pet safety tips Archive

Tips To Keep Your Pets Safe This 4th of July!

4th of July Dog

With 4th of July celebrations right around the
corner, we wanted to share some helpful tips and suggested precautions to keep
your four-legged friends and family members safe!

Check your pet’s
ID tag.
Be sure your dog is wearing an up-to-date and visible ID tag on their
collar at all times. This way, in the unfortunate event that they get lost,
they can be returned to you promptly! Each year, many dogs run away trying to escape the commotion of fireworks. Animal shelters across the country are prepared for receiving these “4th
of July dogs.” If
you find a lost pet, check their tag first and contact their owner, but if they
don’t have a tag, we recommend that you take them to your local animal shelter,
where they will have the best chance of being reunited with their owners.

Never use
fireworks around pets.
When curious pets get too close to fireworks, whether
activated or unused, there is the potential for severe burns and/or trauma. Many
types of fireworks contain toxic substances including arsenic, potassium
nitrate and other heavy metals. Also, the noise and sight of fireworks displays
can spook pets, leading to anxiety and distress. As previous mentioned, many pets will try to get away
from the commotion so it is best to keep them in a safe and secure place, preferably at
home.

Never leave your
pets alone in a vehicle on hot days, even if it is just for a few minutes.
Leaving
the windows down and/or parking in the shade is not good enough! Temperatures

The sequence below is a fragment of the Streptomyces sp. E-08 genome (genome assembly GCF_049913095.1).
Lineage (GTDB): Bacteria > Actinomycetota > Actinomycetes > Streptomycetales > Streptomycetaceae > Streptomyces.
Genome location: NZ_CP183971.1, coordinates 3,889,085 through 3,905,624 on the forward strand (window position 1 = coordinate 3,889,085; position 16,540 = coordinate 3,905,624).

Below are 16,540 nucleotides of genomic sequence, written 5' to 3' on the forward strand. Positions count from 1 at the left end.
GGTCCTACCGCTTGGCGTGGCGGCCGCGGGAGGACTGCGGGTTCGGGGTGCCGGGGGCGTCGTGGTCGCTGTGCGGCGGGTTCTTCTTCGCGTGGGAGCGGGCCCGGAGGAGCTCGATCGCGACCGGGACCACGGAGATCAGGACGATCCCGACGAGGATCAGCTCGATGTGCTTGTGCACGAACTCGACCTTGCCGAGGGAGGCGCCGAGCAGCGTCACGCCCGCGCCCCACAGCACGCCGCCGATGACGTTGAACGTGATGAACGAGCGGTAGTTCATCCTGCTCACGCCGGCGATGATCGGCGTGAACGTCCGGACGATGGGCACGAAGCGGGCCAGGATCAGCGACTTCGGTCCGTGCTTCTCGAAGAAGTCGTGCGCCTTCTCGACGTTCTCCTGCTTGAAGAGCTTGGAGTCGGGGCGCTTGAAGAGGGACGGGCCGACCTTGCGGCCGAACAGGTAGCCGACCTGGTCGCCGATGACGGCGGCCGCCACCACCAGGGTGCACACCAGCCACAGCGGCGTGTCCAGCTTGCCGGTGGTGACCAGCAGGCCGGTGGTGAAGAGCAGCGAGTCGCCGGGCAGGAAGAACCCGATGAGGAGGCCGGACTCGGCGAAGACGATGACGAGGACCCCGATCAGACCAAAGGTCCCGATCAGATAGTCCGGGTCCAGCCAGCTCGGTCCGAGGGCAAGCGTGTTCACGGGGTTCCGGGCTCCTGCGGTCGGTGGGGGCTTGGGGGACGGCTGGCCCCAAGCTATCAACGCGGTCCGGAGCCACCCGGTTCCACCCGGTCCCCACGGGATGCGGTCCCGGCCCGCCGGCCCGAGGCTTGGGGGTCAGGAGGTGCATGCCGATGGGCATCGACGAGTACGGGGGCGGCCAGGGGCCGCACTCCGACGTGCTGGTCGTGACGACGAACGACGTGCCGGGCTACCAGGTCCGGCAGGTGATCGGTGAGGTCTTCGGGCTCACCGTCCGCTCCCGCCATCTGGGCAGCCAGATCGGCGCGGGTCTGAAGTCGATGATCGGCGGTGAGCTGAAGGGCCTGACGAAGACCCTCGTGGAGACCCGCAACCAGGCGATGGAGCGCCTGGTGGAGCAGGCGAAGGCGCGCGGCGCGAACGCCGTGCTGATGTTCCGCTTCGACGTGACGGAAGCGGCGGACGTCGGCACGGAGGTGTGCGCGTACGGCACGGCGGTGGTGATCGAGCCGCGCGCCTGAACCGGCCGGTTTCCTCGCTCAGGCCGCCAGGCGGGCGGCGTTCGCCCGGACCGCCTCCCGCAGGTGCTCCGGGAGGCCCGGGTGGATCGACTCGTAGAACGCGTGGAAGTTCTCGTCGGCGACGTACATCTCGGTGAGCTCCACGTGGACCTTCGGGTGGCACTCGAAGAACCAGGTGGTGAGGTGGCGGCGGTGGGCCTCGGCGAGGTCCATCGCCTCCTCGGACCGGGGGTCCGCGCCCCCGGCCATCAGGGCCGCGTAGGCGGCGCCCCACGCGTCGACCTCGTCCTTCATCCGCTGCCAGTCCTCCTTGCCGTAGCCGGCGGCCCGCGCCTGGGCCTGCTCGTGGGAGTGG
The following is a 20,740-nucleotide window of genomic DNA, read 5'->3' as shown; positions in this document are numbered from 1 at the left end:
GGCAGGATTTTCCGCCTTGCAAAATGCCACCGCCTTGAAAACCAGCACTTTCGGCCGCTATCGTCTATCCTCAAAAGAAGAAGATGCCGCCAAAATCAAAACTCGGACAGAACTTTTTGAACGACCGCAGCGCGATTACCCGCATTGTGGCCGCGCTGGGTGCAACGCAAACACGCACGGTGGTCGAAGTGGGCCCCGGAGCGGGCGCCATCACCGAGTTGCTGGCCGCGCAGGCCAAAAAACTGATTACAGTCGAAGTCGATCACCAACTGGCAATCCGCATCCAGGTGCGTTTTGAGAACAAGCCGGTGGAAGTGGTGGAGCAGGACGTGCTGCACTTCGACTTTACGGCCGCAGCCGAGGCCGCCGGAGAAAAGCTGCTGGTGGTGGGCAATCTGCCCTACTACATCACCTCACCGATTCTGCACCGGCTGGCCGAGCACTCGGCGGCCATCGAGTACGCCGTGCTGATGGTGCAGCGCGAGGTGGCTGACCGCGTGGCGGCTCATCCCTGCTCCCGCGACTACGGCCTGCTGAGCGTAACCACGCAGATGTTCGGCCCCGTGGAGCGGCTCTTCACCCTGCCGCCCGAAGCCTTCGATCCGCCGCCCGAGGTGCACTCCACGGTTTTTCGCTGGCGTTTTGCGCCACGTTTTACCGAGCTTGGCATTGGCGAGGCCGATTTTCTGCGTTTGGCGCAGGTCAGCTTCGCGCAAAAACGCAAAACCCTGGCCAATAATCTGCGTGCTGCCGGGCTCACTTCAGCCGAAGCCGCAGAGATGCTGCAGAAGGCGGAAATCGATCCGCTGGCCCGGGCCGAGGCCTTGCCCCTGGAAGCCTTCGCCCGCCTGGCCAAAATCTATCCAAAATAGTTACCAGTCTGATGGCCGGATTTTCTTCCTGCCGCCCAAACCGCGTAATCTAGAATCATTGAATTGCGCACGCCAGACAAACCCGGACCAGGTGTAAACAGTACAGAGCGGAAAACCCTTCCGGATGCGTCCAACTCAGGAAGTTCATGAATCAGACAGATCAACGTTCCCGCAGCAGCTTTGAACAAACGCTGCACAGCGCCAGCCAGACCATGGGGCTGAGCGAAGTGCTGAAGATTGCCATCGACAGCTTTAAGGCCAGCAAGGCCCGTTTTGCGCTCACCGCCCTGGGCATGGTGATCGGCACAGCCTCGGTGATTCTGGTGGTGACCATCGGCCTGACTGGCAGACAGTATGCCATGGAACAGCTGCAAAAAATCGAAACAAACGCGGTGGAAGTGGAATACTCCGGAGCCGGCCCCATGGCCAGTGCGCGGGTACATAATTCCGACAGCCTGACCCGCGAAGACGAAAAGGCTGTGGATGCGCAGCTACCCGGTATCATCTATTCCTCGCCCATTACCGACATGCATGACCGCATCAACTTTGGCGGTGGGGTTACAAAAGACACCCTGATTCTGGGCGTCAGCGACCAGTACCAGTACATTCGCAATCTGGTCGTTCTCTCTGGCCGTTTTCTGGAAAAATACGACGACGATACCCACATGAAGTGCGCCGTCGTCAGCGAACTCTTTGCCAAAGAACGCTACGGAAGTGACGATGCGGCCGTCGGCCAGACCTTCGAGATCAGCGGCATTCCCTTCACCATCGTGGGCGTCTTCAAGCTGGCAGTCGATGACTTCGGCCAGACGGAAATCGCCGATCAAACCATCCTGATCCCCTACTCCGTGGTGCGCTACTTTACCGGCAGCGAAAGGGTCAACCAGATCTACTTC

rise very quickly inside a vehicle and since dogs sweat differently than
humans, they are not able to cool themselves down enough and can suffer from serious
health effects, including death. Due to this, many states have made it illegal to leave a
pet in a car during extreme weather.

Keep your pets
on their normal diet.
Human food and drinks should be out of reach of pets.
Any change in a pet’s diet can result in indigestion and diarrhea. Foods and
drinks such as alcohol, onions, chocolate, coffee, avocado, grapes & raisins,
salt and yeast dough are especially harmful and can be potentially toxic to
animals. Ingestion of alcohol may cause intoxication and weakness that could lead
to a coma and/or respiratory failure. Keeping dog treats on hand will allow guests
who want to give your dog food a healthy and safe alternative.

Always keep
matches and lighter fluid out of pets’ reach
.
Many types of matches contain
chlorates, which if ingested can damage blood cells and lead to difficulty
breathing, in the most severe cases it can result in kidney disease. Lighter
fluid is also very harmful and can cause skin irritation or gastrointestinal irritation and central nervous system depression if ingested. If inhaled,
aspiration pneumonia and breathing problems could develop.

Keep citronella
candles, insect coils and oil products away from pets.
If a pet were to
ingest any one of these products, it can lead to stomach irritation and
possibly even central nervous system depression. Much like lighter fluid, when
these oils are inhaled they can cause aspiration pneumonia.

Never apply any
sunscreen or insect repellent product to your pet unless it is labeled
specifically for use on animals.
Ingestion of sunscreen products can result
in vomiting, diarrhea, excessive thirst and drooling. Insect repellents that
contain DEET are especially harmful and can lead to neurological problems.

If needed, take
additional precautions to keep your pet calm.
Even well-adjusted pets can
get anxious during out-of-the-ordinary events. If your pet is prone to anxiety,